Consider the following found in a recent email from Adbusters:
How can we have spaceships and virtual reality and starving children at the same time? Weighing the almost magical technological advancement of recent years against the regression of our relations with nature and each other, one wonders what kind of life we will propel ourselves into.
This is a recent example of a sentiment I feel like I see everywhere. Perhaps I see it so much because of recently feeling aligned with it or because I’m surrounded by others who feel aligned with it.
Wording like this now sticks out like a sore thumb, thanks to the Kegan personal development theory and Meaningness’ extension of it to wider society.
This is a classic expression of anxiety about the systematic mode’s ambiguous benefits and the loss of the communal mode’s close personal relationships. Without any sense of a next stage that might be able to resolve the balance of connections vs cold systems and resolve the contradictions of the systematic mode, the assumption this paragraph makes about “the future that we propel ourselves towards” is undoubtedly negative.
This is post-systemic nihilism, post-modernism, stage 4.5, where the old systematic mode apparently does not work but a new way of making sense of the world is not yet available. It feels at this moment that things are going from bad to worse. It feels as though we have ditched our close bonds, become heartless automatons in a world of systems and for what? The systems turned out to be corrupt, contradictory and useless. From here the only way is down, bottoming out in pure psychopathic individualism, where currency feathers the beds of the few heartless CEOs and the many starve alone in the streets.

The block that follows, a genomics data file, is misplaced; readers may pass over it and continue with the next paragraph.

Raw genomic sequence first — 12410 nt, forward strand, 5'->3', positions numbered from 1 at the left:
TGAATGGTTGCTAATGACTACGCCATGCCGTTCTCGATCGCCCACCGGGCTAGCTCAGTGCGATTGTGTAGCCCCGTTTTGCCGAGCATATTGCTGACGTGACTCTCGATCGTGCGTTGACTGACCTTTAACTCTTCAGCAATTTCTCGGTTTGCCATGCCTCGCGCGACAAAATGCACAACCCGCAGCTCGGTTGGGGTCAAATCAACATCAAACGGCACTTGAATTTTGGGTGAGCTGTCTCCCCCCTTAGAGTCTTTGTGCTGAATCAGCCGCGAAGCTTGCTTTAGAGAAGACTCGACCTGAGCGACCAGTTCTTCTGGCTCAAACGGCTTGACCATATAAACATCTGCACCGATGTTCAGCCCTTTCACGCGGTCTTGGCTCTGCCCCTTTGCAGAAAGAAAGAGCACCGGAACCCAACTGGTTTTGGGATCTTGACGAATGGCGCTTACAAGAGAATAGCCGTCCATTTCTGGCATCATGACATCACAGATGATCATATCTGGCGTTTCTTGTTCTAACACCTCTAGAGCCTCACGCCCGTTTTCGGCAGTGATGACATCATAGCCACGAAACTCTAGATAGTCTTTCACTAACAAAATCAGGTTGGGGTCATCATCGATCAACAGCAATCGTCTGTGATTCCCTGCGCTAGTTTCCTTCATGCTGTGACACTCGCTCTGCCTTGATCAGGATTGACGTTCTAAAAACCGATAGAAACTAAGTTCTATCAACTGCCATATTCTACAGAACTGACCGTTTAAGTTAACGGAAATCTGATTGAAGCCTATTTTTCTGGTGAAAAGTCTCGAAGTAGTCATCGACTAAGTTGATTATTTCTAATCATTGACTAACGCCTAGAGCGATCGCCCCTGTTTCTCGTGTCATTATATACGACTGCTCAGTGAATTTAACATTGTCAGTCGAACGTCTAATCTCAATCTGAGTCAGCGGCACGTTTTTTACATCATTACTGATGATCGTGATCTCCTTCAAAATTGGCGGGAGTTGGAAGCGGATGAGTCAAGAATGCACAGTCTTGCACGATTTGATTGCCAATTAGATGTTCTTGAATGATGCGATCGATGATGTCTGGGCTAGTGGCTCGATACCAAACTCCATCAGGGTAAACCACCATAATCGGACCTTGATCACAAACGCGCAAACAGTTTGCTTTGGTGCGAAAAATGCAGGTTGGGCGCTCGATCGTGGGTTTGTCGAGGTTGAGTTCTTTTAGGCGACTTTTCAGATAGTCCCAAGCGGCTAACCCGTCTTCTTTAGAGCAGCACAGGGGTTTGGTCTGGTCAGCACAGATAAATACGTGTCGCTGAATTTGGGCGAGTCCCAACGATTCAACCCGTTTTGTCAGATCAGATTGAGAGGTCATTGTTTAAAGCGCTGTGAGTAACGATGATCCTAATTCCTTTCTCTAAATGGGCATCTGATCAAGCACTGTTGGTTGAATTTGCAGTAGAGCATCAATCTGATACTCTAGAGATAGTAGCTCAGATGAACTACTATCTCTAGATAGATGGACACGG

There are a few things wrong about that analysis, most obviously the enormous benefits of the systematic mode of organising society, even (especially) for the starving children. However my wider thought is: what if more people had confidence that things would get better, not worse? Or at the very least be different, not the same? How would that change the tone of the message?
“Won’t it be a relief to swing back to a more connected society, now that we have seen the benefits of hard boundaries and individualism?”
“I look forward to releasing my grip on the rigid rules of systems, that I force them to have just as much as they force me to have”
“What are the best ways to leverage personal bonds and harness a flexible capacity to change in order to fill the final, obvious gaps that systems have not managed to fill?”
No doubt this is the whole point of Meaningness. Society has been in an angsty, postmodern stage, stuck between systems and the void, for long enough now. It’s been a couple of generations of alternately ignoring and hand wringing about the failure of the systematic mode. Time to realise there is something beyond the abyss, indeed we’ve always been living in an uncertain world, both flexible and stable, both contradictory yet functional, nebulous yet patterned with commonalities.
It’s just our way of abstracting it that has changed, our way of telling ourselves what it means that is different. Time to ditch the angst and work on the next set of emotional skills needed for our fluid world to work better than it ever has before.